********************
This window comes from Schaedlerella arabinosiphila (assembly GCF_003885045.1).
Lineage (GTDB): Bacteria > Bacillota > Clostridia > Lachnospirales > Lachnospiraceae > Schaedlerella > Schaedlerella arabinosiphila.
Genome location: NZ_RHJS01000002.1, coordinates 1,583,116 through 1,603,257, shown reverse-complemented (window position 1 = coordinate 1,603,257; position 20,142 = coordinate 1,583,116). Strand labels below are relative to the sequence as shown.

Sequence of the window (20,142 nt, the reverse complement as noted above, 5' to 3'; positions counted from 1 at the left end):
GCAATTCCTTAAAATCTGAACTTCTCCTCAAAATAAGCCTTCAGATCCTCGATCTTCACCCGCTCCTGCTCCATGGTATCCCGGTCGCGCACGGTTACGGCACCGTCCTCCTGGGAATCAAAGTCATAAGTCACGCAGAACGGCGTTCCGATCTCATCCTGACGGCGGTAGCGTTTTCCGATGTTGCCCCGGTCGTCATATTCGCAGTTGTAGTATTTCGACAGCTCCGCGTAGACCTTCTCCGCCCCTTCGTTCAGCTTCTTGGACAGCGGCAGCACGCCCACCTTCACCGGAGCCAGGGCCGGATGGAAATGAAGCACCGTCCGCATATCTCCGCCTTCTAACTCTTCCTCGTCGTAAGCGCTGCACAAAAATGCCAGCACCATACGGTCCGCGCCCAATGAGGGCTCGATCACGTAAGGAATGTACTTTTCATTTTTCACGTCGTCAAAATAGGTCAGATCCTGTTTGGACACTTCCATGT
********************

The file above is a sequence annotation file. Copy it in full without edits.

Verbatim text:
This window comes from Schaedlerella arabinosiphila (assembly GCF_003885045.1).
Lineage (GTDB): Bacteria > Bacillota > Clostridia > Lachnospirales > Lachnospiraceae > Schaedlerella > Schaedlerella arabinosiphila.
Genome location: NZ_RHJS01000002.1, coordinates 1,583,116 through 1,603,257, shown reverse-complemented (window position 1 = coordinate 1,603,257; position 20,142 = coordinate 1,583,116). Strand labels below are relative to the sequence as shown.

Sequence of the window (20,142 nt, the reverse complement as noted above, 5' to 3'; positions counted from 1 at the left end):
GCAATTCCTTAAAATCTGAACTTCTCCTCAAAATAAGCCTTCAGATCCTCGATCTTCACCCGCTCCTGCTCCATGGTATCCCGGTCGCGCACGGTTACGGCACCGTCCTCCTGGGAATCAAAGTCATAAGTCACGCAGAACGGCGTTCCGATCTCATCCTGACGGCGGTAGCGTTTTCCGATGTTGCCCCGGTCGTCATATTCGCAGTTGTAGTATTTCGACAGCTCCGCGTAGACCTTCTCCGCCCCTTCGTTCAGCTTCTTGGACAGCGGCAGCACGCCCACCTTCACCGGAGCCAGGGCCGGATGGAAATGAAGCACCGTCCGCATATCTCCGCCTTCTAACTCTTCCTCGTCGTAAGCGCTGCACAAAAATGCCAGCACCATACGGTCCGCGCCCAATGAGGGCTCGATCACGTAAGGAATGTACTTTTCATTTTTCACGTCGTCAAAATAGGTCAGATCCTGTTTGGACACTTCCATGT